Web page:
But, I have clearly laid out the purpose of our life at each stage. If we can accept that purpose then we can reconcile with our life to this point. Western Society as a whole has not yet fully reached the point of a fully-developed social conscience. Much of Western Society still honours accumulation, although it is slowly becoming apparent that this is no longer as easy or successful as in the last century. Western Europe is beginning to grapple with social conscience, the influx of displaced people from outside of Europe. But America is still in the last throes of material accumulation and power. This adds to the sense of crisis for people who have entered this stage of life and beyond: their life is no longer in concordance with the demands of society. Being out of step with the powerful marketing tools in our society leads to a lot of questioning. I believe we must accept that the purpose we feel at this stage of our life is true and ahead of the purpose of our society. The purpose is finding our place in society; balancing the taking with giving back.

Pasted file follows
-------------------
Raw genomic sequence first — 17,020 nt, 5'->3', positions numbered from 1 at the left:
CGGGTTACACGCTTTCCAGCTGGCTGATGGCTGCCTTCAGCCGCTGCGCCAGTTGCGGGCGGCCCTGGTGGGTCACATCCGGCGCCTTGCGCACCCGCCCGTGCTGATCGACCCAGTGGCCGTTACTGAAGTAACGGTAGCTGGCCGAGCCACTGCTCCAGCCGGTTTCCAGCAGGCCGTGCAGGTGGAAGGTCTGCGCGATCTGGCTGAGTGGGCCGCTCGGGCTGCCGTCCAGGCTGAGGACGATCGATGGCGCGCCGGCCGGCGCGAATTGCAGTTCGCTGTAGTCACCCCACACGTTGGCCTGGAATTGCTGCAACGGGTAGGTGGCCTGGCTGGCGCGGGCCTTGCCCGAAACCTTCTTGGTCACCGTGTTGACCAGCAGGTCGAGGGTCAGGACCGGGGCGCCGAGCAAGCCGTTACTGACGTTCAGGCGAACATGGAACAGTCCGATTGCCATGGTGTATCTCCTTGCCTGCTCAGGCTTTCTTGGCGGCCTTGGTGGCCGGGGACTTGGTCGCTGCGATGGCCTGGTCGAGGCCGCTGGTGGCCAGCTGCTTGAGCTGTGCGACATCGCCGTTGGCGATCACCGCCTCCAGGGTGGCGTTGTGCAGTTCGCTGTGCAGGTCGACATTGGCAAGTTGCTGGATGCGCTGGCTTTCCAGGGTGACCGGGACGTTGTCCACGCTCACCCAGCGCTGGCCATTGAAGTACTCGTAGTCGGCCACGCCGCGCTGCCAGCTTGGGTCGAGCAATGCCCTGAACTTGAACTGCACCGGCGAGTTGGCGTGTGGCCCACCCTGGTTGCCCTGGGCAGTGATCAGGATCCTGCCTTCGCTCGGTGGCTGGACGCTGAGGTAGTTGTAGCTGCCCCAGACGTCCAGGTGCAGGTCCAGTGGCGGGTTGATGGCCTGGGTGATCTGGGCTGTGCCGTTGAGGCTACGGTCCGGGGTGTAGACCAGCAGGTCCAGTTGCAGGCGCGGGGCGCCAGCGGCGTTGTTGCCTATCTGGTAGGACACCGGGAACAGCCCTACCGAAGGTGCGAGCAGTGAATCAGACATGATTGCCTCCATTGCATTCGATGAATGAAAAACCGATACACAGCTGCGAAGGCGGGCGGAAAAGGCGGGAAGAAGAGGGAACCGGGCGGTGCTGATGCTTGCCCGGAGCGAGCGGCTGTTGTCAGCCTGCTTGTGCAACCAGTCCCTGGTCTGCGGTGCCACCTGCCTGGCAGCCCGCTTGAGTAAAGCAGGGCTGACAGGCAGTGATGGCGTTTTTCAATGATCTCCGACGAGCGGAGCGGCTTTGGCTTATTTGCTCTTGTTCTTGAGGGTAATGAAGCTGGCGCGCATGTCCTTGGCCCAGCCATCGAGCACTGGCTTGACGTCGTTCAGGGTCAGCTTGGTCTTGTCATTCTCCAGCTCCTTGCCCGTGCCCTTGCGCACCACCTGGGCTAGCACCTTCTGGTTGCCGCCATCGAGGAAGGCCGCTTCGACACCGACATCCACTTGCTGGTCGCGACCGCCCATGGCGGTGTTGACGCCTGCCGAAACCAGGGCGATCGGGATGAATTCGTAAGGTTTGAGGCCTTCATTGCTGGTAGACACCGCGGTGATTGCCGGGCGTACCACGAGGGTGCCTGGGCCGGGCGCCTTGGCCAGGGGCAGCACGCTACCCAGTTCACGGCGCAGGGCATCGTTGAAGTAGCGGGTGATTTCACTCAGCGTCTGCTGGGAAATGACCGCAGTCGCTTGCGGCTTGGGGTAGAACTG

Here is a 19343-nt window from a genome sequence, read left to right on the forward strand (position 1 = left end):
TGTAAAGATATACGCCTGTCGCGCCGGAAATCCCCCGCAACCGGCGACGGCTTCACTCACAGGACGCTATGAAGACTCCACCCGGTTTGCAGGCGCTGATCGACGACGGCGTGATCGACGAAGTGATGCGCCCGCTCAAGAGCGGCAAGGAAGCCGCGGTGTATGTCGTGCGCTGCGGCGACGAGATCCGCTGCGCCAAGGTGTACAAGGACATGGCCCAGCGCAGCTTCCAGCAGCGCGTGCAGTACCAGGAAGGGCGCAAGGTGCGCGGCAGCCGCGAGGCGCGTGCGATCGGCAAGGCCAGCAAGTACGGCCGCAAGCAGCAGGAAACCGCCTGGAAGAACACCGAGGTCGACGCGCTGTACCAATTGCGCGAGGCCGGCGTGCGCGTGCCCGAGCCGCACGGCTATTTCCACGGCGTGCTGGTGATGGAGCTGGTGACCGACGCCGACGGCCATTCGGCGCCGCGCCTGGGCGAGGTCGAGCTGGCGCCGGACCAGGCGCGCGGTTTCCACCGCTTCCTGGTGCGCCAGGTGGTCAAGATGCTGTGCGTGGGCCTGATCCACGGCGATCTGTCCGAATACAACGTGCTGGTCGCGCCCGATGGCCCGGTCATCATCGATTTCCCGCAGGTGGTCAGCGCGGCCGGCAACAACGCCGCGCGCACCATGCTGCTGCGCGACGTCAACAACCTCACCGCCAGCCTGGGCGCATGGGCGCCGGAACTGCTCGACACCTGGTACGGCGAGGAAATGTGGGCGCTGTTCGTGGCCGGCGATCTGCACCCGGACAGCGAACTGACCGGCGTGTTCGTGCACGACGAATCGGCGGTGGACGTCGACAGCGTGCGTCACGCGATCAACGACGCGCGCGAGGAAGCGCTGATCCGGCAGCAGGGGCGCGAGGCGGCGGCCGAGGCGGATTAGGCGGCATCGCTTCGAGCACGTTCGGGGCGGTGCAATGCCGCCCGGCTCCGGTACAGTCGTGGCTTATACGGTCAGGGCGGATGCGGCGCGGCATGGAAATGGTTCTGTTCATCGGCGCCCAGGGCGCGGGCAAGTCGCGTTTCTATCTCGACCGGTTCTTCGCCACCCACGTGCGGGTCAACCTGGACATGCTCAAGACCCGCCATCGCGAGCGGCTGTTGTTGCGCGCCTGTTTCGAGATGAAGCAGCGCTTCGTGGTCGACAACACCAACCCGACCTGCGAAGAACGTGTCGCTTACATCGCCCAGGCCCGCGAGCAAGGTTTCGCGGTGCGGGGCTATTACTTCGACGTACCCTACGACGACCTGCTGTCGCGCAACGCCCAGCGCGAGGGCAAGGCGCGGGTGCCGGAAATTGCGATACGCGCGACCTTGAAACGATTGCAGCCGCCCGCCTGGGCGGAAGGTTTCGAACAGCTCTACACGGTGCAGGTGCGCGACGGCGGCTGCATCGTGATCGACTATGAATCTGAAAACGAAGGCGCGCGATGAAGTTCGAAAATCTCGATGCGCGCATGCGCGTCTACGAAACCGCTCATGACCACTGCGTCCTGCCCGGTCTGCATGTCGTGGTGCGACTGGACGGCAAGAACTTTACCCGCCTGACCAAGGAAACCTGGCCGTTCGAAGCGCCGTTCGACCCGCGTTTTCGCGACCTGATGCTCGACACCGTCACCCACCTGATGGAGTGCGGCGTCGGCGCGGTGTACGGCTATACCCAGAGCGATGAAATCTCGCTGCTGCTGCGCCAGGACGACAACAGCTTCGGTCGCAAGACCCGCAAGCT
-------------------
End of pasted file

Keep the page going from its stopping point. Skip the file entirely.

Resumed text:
All of the seeking for a social purpose to our life comes to head at the next return of the moon to our natal position: we want to start new initiatives based of the sense of purpose that has filled the last seven years, that began to develop with the purpose of growing into our social consciousness fourteen years earlier. Having reached the age of fifty six, the end of the eighth stage, my thoughts on possessions has changed. I could not previously understand older people wishing to downscale. I fully believed that having accumulated all one had, one should, at the very least, appreciate and live with the luxury of this accumulation and not get rid of it. Suddenly, I no longer feel the need to hold on to anything that I have accumulated. I feel that the purpose of my life no longer requires any of it – even though sentimentality still will not allow me to give it ALL away. I know that the purpose of achieving the balance I have spoken of; giving back to society based on the knowledge and talents we have acquired takes time.